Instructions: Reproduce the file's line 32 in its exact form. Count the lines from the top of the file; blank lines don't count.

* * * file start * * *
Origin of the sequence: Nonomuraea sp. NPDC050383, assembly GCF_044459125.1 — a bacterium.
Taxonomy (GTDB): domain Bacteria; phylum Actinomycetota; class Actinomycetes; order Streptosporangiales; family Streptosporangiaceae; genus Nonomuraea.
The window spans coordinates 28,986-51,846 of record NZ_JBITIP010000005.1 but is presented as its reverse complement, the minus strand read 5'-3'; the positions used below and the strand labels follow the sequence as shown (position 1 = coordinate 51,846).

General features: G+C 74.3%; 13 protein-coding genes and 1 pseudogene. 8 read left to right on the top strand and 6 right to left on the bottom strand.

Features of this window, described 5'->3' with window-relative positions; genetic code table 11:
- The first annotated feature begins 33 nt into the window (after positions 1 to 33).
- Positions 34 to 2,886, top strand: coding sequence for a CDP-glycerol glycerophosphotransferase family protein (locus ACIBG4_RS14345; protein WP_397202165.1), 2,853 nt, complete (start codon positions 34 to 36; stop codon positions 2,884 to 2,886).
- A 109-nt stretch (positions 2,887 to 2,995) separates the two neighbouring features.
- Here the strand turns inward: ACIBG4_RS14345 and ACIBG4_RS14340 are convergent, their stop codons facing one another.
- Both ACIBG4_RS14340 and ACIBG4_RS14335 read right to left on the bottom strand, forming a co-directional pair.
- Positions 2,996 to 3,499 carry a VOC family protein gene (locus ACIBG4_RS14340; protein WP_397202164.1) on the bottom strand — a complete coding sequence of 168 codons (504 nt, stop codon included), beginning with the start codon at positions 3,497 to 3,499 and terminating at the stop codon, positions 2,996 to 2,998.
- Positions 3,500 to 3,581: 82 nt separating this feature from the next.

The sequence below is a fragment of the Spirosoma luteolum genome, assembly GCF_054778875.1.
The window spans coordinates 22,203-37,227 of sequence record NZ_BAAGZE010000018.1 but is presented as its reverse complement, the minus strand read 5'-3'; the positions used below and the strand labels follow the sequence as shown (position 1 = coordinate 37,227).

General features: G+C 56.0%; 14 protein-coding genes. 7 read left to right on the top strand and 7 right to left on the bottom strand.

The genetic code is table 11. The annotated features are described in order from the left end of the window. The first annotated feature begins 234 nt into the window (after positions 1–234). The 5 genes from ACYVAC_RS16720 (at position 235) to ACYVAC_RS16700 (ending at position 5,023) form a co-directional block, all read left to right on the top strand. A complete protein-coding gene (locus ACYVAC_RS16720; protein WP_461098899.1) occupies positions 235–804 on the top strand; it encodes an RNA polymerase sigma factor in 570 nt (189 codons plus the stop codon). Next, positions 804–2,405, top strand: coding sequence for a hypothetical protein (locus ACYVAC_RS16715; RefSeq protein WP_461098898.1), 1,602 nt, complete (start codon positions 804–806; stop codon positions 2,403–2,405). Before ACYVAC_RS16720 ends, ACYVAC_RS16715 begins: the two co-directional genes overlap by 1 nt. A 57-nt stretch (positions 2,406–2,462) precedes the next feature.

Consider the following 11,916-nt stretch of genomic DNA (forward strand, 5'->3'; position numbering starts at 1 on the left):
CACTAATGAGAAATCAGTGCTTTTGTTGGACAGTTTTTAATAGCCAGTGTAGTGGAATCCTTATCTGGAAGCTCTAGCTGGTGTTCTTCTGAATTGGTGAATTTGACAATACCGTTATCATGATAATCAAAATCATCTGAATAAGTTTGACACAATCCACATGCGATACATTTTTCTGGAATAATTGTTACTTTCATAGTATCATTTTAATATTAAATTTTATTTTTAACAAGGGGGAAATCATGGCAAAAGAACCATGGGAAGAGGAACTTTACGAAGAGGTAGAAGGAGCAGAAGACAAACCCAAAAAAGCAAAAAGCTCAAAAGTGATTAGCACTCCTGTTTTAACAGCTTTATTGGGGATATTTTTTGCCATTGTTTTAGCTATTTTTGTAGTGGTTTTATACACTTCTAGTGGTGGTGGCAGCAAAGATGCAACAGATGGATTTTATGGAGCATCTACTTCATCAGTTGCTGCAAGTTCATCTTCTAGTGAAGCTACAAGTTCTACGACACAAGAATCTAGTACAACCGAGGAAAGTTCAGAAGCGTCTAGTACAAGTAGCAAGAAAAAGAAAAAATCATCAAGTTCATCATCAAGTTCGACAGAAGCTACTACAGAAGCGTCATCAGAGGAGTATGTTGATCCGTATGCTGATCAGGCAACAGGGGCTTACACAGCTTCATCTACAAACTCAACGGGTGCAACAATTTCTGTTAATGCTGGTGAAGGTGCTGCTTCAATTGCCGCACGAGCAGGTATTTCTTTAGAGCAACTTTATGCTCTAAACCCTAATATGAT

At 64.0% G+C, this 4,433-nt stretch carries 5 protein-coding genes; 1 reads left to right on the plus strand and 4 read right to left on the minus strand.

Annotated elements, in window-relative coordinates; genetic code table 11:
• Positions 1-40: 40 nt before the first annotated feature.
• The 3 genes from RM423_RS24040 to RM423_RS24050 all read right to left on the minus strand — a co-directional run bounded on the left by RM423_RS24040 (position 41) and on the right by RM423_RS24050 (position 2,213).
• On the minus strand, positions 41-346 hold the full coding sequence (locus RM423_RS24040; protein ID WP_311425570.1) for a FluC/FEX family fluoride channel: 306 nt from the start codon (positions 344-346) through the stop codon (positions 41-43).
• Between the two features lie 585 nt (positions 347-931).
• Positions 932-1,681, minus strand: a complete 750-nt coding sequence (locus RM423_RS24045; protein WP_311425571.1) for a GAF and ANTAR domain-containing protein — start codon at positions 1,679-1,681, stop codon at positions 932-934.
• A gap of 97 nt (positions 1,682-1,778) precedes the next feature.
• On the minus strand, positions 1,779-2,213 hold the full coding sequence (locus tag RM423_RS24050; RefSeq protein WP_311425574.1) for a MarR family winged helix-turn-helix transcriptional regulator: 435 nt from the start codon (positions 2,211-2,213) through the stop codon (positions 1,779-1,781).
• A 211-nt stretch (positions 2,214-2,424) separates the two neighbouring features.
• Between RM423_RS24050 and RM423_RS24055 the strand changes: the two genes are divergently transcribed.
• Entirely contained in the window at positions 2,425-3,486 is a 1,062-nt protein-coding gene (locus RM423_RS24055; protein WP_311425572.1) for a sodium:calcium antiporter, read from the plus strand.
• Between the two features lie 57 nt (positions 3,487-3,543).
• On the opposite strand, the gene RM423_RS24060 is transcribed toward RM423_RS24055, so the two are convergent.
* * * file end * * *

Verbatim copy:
• On the opposite strand, the gene RM423_RS24060 is transcribed toward RM423_RS24055, so the two are convergent.